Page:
In March 2011 and in May 2011 the Supreme Court in Walumba Lumba and Kadian Mighty –v- Secretary of State for the Home Department  and in Shepherd Masimba Kambadzi –v- Secretary of State for the Home Department  endorsed and explained the principles covering the use of powers to detain someone for immigration purposes under immigration law.
Eight of the nine Supreme Court Judges agreed with the Hardial Singh  decision which set out the principles concerning the use of powers to detain someone for immigration purposes. The principles are that:
- The Secretary of State must intend to deport the person and can only use the power to detain for that purpose;
- The Deportee may only be detained for a period that is reasonable in all the circumstances;
- If before the expiry of the reasonable period, it becomes apparent that the Secretary of State will not be able to effect deportation within a reasonable period, he should not seek to exercise the power of detention;
- The Secretary of State should act with all diligence and expedition to effect removal.
These principles apply whether the person is to be removed or to be deported. However, the Hardial Singh principle cited above will not apply to all people being detained for immigration purposes. The principle does not apply to Immigration Officers who detain someone at the port of entry to the UK in order to investigate whether the person is permitted to enter the UK. Furthermore, it does not apply when an asylum seeker’s claim is being dealt with in the detained fast track.
The Supreme Court considered that in the case of someone who is facing deportation, having been convicted of a criminal offence in the UK, the risk of re-offending is a relevant factor to consider in relation to the use of immigration detention. I.e. the Immigration Officer should take into account the likelihood of re-offending and the seriousness of any re-offending.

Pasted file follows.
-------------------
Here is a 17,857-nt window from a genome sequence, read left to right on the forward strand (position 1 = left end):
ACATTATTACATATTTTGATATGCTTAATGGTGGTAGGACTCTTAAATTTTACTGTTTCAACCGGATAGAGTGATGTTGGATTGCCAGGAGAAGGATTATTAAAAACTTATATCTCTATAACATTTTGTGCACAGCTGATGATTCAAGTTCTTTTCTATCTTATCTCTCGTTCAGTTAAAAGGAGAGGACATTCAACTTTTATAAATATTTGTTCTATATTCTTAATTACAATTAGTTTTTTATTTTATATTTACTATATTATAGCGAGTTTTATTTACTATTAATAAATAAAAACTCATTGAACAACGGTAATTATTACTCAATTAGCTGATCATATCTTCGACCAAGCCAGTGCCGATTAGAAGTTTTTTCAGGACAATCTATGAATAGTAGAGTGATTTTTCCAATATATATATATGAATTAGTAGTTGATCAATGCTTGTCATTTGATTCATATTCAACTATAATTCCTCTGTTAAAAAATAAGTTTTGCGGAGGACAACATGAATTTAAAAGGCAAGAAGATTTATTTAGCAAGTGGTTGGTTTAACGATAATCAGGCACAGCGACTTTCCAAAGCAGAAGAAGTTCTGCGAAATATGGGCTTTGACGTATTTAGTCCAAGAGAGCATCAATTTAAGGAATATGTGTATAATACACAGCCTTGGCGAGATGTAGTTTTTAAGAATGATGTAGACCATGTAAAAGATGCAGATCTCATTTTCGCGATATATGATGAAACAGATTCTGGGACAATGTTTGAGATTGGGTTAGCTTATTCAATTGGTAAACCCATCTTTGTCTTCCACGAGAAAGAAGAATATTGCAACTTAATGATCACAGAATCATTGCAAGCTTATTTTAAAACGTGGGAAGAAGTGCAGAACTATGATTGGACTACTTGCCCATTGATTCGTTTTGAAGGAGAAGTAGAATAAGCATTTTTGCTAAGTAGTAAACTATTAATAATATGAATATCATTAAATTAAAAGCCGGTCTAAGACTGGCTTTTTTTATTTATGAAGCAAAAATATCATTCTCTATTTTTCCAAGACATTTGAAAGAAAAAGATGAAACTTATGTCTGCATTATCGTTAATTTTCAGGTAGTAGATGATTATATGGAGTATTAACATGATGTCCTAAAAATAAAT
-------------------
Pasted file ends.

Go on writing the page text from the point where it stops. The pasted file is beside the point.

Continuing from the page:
Furthermore, the Supreme Court considered that in the case of someone facing deportation or removal, outstanding legal challenges under immigration law are relevant factors to consider in relation to the use of immigration detention. Such legal challenges may include an immigration lawyer making representations to the UK Border Agency, an appeal to the First Tier Tribunal, or an application for Judicial Review to the Administrative Court.
It will be necessary to consider the prospects of any legal challenge succeeding. In short, in assessing what period or length of detention is reasonable in all the circumstances, the Supreme Court concluded that an outstanding legal challenge, particularly where there is some prospect of success, may be a factor indicating that a shorter period is reasonable.
Finally, the Supreme Court also considered that in the case of someone facing deportation, a refusal to make a voluntary departure may have little or no relevance to the use of immigration detention.
The Supreme Court also considered the circumstances in which a failure by the UK Border Agency to follow its published policy under immigration law may make someone’s detention unlawful. It determined that a failure without a good reason by the UK Border Agency to follow a published policy was indeed capable of making someone’s detention unlawful. For example, if the UK Border Agency fails to conduct regular reviews of a detention, as required by its published policy.